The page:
In football terms, the temple leaders have been forced to punt. They have come in with the intention of restoring things the way they were only to find themselves now on the defensive. Rather than walking away from them, Jesus chooses to teach them His judgment of them through the parable of the two sons. When finished with His narrative, Jesus asks them which of the two sons was the obedient son? The leaders quickly answer that the first, the son who refuses to work but then goes into the vineyard, is the obedient son. And Jesus then explains how the parable applies to them and to the tax collectors and prostitutes. The leaders are like the second son who says the right thing but does nothing. He claims to honor the father, but in reality he rejects the father. Similarly, the temple leaders ignore the spirit of the torah when possible and use the letter of the torah to create burdens on the people they are supposed to be shepherding. The tax collectors and prostitutes, on the other hand, are like the first son who, at first, dishonors the father, but then repents and goes to work. The fruits of his repentance, as it were, are his dirty hands from the vineyard. The tax collectors and prostitutes gathered around Jesus did ignore their Father for a while. But when they were confronted by John’s call to repentance or Jesus own ministry, they repent. The ones who should have recognized Jesus are blind, and the ones who should have missed Him see! The leaders fight Him tooth and claw and reject His authority even to the point of His death, while the tax collectors and prostitutes submit to His teaching and His authority.
Brothers and sisters, for all its uncomfortable teaching this is an easy parable with which to get comfortable, if we think we are one of the good guys. No doubt we would all like to think of ourselves standing behind Jesus, on His side – as it were, watching Him hold the Temple leaders accountable for their hardness of heart. Like little kids, we can imagine ourselves blowing raspberries at the bad guys in the story. Yet think of the tragedy in these lines. The very people who should have best recognized Jesus as He was among them were so hardened in their hearts that they missed Him. Their agendas and ambitions, their worries and fears, caused them to reject Jesus and His Gospel and to put Him to death! Rather than pointing all Israel to Him, as did John, they conspired against Him, even after His death and Resurrection.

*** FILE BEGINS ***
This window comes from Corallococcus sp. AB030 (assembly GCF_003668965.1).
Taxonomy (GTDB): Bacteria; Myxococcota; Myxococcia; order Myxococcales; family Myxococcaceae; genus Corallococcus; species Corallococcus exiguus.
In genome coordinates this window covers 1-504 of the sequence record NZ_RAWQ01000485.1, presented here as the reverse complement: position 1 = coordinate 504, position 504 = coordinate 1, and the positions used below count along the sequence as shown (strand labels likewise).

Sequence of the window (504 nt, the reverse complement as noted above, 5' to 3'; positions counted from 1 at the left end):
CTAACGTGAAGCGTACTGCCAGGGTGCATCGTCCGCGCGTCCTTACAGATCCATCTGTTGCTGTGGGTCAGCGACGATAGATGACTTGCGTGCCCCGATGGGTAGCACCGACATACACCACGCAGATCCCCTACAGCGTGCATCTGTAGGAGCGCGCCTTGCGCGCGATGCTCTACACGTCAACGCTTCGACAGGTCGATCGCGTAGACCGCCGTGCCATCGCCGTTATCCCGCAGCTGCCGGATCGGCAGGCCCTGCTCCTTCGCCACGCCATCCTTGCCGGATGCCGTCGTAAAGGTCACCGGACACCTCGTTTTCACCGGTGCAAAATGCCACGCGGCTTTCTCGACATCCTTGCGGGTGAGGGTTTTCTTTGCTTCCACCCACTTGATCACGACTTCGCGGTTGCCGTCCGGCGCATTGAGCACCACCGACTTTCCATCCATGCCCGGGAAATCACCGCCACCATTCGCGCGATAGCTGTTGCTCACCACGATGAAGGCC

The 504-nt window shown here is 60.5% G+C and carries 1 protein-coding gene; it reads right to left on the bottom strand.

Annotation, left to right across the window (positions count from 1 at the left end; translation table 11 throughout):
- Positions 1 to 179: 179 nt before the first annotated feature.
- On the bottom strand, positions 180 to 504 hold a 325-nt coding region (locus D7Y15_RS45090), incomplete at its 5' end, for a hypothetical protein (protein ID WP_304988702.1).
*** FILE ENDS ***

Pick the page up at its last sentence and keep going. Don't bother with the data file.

Are we, in the end, really any better? How many of us reject Him for a time? How many of us would ignore prayer, ignore worship, ignore every single call that God has on our lives as our Lord and Savior, because we have our own agendas? How many times in our lives are we the bad guys in this story? I’m too tired. I’m too busy. The house needs cleaning. I want to play golf. I want to sleep in. I did my time on the Vestry once. I got 50 yard line tickets. I want splurge on me. On and on we display our own hardnesses of heart. Time and time again we fight against what He wants to accomplish through us. Like the temple leaders, He forces us repeatedly to answer who we think He is.
In the end, brothers and sisters, it really is a question of authority. From whence do you think it comes? If it is a good story, a nice moral tale with a tragic end, then we are, as Paul says, most of all to be pitied. If Jesus’ authority was His own creation, He is no different than any cultish or charismatic leader who came before or after and we are stupid to be anything other than the second sons of His parable. But if His authority is of God, look out! If the story from that holy week is true, why do we chafe so hard against His authority? Thankfully and mercifully, brothers and sisters, all He requires of us is repentance and an effort at obedience, if we believe He is the messiah. And in that repentance and in that willingness to obey, even if we fail and subsequently find ourselves repeating the process, we find ourselves gifted with the very privileges and responsibilities He first offered those leaders, privileges and responsibilities and love which impel us to carry forth into the world around us the opportunities for others to become first sons and daughters of their Father in heaven.